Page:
John
McCloskey


 

JOHN McCLOSKEY was born about 1917 to Owen and Bertha McCloskey. He apparently had a very troubled childhood, and had been arrested several times as a juvenile.  He grew up in East Camden, in the neighborhood bounded by Federal, State, Howell, and North 27th Streets. On January 17, 1935 he was one of seven sentenced by Judge Frank F. Neutze to the Annadale State Reformatory for a string of gas station robberies.

John McCloskey was out on parole in the summer of 1936 when he was implicated in the August 4th robbery of a Gulf gasoline station at 16th Street and the Admiral Wilson Boulevard. Arrested at the home of Henry Allhiser, 4122 Federal Street in Camden, he was taken to Camden County jail on August 9, 1936. John McCloskey suffered a heart attack in his cell. John McCloskey was taken to Cooper Hospital at 6:40 PM where he died the following morning.

John McCloskey was survived by an aunt, Miss Elsie Murphy, and a brother, James McCloskey.

Camden Courier-Post - June 19, 1933

BOYS ON ROOF ACCUSED OF PLOT TO ROB STORE

Two 15-year-old boys were arrested last night on charges of breaking and entering and attempted larceny. 

The boys, Fred Powell, of 1025 Carpenter Street, and John McCloskey, of 33 North Twenty-fifth street, were arrested by Policeman Everett Joslin and John Taylor on the roof of a shanty in the abandoned Humphrey Lumber yard, Point and Pearl Street, which is occupied by William L. Rice, of 206 York Street, as an ice cream and candy store. The boys had broken off a section of the roof and were about to enter the store, the police said. They will be arraigned today. .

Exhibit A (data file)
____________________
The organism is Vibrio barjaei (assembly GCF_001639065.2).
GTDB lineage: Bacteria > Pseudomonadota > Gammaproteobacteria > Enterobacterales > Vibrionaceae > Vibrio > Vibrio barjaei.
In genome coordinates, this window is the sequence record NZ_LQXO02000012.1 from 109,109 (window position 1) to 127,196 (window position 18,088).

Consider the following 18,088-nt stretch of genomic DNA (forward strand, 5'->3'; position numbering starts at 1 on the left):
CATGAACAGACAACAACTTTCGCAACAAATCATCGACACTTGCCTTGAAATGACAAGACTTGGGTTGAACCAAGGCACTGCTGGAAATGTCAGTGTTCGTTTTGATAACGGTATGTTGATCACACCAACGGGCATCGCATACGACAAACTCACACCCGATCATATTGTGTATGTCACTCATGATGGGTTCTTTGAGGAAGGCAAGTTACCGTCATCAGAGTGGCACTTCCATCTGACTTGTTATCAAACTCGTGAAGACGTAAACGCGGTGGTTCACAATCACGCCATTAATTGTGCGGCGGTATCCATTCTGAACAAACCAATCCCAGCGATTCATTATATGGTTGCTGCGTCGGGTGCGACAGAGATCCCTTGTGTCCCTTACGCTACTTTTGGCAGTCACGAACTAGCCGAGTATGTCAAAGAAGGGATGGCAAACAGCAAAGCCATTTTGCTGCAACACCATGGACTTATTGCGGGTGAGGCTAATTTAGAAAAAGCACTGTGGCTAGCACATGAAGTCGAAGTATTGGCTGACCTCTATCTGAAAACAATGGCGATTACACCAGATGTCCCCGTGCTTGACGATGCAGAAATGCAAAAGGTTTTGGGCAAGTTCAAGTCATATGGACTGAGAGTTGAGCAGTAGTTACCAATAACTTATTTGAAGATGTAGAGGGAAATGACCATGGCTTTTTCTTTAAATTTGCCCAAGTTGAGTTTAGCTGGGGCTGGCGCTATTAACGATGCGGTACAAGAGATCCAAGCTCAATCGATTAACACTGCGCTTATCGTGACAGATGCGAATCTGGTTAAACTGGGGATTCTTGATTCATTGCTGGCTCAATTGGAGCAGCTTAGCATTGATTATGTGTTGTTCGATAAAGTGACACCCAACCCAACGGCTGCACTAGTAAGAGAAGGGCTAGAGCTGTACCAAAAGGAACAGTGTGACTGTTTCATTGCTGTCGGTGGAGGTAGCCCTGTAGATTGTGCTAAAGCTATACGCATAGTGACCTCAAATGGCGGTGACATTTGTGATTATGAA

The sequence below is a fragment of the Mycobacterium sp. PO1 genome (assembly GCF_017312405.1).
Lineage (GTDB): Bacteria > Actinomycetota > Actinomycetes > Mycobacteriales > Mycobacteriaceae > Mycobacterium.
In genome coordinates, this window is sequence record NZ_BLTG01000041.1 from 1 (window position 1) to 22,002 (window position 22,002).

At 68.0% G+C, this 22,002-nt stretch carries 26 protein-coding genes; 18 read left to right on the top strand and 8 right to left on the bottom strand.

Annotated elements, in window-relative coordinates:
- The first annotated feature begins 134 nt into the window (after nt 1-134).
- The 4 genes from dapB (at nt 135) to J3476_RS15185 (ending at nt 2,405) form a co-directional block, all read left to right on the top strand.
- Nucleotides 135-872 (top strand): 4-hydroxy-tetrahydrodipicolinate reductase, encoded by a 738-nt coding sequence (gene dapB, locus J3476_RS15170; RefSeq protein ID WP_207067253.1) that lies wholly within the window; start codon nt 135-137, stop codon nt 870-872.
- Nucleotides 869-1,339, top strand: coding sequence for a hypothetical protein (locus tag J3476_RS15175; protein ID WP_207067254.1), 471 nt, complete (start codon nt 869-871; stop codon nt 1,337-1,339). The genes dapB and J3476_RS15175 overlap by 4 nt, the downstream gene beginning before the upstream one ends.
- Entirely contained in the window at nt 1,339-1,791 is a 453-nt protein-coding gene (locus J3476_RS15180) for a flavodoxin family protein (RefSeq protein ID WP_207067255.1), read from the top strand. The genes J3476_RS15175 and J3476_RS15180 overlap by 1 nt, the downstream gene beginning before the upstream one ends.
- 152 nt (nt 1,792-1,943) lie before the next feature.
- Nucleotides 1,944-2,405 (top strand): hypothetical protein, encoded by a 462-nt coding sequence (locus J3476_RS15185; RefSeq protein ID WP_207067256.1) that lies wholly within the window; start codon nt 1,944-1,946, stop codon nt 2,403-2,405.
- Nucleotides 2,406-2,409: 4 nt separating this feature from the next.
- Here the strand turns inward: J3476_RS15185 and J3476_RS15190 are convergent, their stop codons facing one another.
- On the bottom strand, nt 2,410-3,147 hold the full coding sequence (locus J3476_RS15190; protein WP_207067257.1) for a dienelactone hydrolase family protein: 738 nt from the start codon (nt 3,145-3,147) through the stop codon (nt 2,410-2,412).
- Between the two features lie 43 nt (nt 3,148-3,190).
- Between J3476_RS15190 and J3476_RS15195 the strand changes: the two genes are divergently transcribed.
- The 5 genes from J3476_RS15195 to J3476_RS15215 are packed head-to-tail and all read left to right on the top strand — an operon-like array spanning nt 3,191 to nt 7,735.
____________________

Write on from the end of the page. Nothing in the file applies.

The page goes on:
Camden Courier-Post - June 20, 1933

LARCENY TRY CHARGED TO 2 PAROLED BOYS

Two 15-year-old boys on parole from the Camden County Detention Home were held by the police yesterday pending action by Mrs. Grace A. Riggins, superintendent of the home.

They are Fred Powell, 1025 Carpenter Street, and John McCloskey, 33 North Twenty-fifth street, who were arrested on charge of breaking and entering and attempted larceny by Patrolmen Everett Joslin and John Taylor Sunday. The policemen said the boys broke off a section of the roof of a store operated by William L. Rice at Point and Pearl Streets and were about to enter when arrested.


Camden Courier-Post - August 11, 1936
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